The short answer: to do good work with good people.
I always knew I wanted more from ‘work’.
Maybe I have high standards, maybe I value the experience of work more than others, or maybe I’m just an entitled Gen Yer (actually, no – let’s not get into that).
All I know is that the freedom and control over how I spent my days were important to me.
I got my first taste of flexible work in 2015 when I took an in-house copywriter role back in my hometown of the Gold Coast – I knew I was onto a good thing when I was able to travel all over Europe for two months (before I even officially started the job!) and still have the position waiting for me on my return.
It seems cliche, for sure – but having fluidity and flexibility has always been important to me. My husband is a general manager for a big hotel chain, so for the past 10 years I had prepared myself for the fact that travel and working interstate / overseas was going to be a massive part of our future.
And sure enough – it was. An opportunity came up for us to move from the Gold Coast, Queensland to Launceston, Tasmania in late 2016. T’was a new city, where we knew nobody at all (lucky the people here in Tasmania are super friendly)!
I got the full support of all of my direct managers, so I could continue my role doing everything I had done in the last 1.5 years – just remotely. So I found a place with a home office and the deal was done! With advances in technology and live video, as well as IM and email, it was a no-brainer to me that this would work…
Except it didn’t.
What was once a flexible working arrangement turned into something… less so.
The things I once glazed over in traditional employment now seemed like a burden: the meaningless meetings, the bureaucracy. My heart just wasn’t in it anymore. And one by one, the people I loved working with left the business.
You see, at the crux of it, my main driver was always that I wanted to do good work, with good people.
And I realised that it didn’t matter where I was in the world for me to do that.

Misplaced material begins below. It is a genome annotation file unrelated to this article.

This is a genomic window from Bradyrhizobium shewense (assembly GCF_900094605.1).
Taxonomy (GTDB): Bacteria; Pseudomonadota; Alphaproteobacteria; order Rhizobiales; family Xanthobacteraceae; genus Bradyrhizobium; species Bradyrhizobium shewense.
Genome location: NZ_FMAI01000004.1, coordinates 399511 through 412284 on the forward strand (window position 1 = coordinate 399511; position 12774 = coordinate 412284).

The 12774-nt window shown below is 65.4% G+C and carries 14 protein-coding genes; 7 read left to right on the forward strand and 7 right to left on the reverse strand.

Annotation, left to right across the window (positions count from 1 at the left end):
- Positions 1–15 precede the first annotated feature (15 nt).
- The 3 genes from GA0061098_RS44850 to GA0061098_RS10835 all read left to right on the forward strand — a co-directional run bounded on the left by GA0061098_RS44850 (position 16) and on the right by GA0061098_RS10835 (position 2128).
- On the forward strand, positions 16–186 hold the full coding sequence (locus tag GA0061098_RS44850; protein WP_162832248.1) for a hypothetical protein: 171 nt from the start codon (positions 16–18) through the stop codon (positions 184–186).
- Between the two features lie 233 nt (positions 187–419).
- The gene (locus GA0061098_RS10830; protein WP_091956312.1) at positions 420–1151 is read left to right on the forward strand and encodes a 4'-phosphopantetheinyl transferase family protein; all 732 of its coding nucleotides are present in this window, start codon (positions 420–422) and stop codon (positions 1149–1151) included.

I wanted to give tasks my 100% focus and attention, instead of being pulled in a million directions by ‘urgent’ requests (we all know they’re never that urgent).
The other thing was that, naturally – I didn’t want to be at the mercy of anyone with a power trip ever again.
So I got proactive. I had always wanted to run my own writing / marketing business, but I felt that I was nowhere near ready. This was little old me, being thrown into the deep end. I just really hoped I could swim…
I was supported by some great friends and colleagues who put the word out to their networks and gave me advice on what my next steps should be.
Then something amazing happened: my copywriting client list began to grow simply through referrals. At this point, it felt as though I was working two full time jobs (great for the bank, not so much for my free time). I was now feeling restless in my full-time role (that had an end-date looming over my head) and I was so ready for my next challenge – so I left the job I loved.
The silver lining.
Since taking the plunge into business ownership, I’ve been able to find everything I was looking for all along. I can travel the wonderful state of Tasmania on a whim, fly back to the Gold Coast for weeks at a time, visit friends in Melbourne… oh and decide to have a baby with my husband.
It’s all been done on my terms because I run my business, it doesn’t run me.
This whole ‘working for myself thing’ has opened up so many doors and given me so much joy. Not just because I can travel whenever I want or be home with our baby, but because it’s also given me more pride in my work, new relationships with people I’d otherwise have never met, more value than ever to those who need my services, and more excitement about clients’ passion projects as we launch new ventures out into the world.
Yessiree – I’m most certainly doing good work with good people now.